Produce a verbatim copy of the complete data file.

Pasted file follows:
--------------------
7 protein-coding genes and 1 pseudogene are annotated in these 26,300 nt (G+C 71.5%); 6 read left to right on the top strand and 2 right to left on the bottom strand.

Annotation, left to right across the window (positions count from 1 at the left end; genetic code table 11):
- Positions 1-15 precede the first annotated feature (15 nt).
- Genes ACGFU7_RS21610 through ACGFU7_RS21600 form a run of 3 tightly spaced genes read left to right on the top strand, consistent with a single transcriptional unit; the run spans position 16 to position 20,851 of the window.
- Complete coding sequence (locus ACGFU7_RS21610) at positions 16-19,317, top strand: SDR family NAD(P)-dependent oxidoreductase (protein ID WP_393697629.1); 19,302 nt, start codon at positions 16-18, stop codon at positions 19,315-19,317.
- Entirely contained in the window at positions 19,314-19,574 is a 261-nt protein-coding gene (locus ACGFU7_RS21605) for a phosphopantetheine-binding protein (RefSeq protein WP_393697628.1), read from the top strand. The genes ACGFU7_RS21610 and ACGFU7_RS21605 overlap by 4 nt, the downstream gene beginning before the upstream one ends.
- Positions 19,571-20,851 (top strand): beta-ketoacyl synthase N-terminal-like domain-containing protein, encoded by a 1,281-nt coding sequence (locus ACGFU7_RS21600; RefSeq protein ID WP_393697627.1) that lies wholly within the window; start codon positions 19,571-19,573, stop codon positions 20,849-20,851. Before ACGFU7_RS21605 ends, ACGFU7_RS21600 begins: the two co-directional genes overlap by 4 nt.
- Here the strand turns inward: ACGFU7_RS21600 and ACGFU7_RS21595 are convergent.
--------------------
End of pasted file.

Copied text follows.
7 protein-coding genes and 1 pseudogene are annotated in these 26,300 nt (G+C 71.5%); 6 read left to right on the top strand and 2 right to left on the bottom strand.

Annotation, left to right across the window (positions count from 1 at the left end; genetic code table 11):
- Positions 1-15 precede the first annotated feature (15 nt).
- Genes ACGFU7_RS21610 through ACGFU7_RS21600 form a run of 3 tightly spaced genes read left to right on the top strand, consistent with a single transcriptional unit; the run spans position 16 to position 20,851 of the window.
- Complete coding sequence (locus ACGFU7_RS21610) at positions 16-19,317, top strand: SDR family NAD(P)-dependent oxidoreductase (protein ID WP_393697629.1); 19,302 nt, start codon at positions 16-18, stop codon at positions 19,315-19,317.
- Entirely contained in the window at positions 19,314-19,574 is a 261-nt protein-coding gene (locus ACGFU7_RS21605) for a phosphopantetheine-binding protein (RefSeq protein WP_393697628.1), read from the top strand. The genes ACGFU7_RS21610 and ACGFU7_RS21605 overlap by 4 nt, the downstream gene beginning before the upstream one ends.
- Positions 19,571-20,851 (top strand): beta-ketoacyl synthase N-terminal-like domain-containing protein, encoded by a 1,281-nt coding sequence (locus ACGFU7_RS21600; RefSeq protein ID WP_393697627.1) that lies wholly within the window; start codon positions 19,571-19,573, stop codon positions 20,849-20,851. Before ACGFU7_RS21605 ends, ACGFU7_RS21600 begins: the two co-directional genes overlap by 4 nt.
- Here the strand turns inward: ACGFU7_RS21600 and ACGFU7_RS21595 are convergent.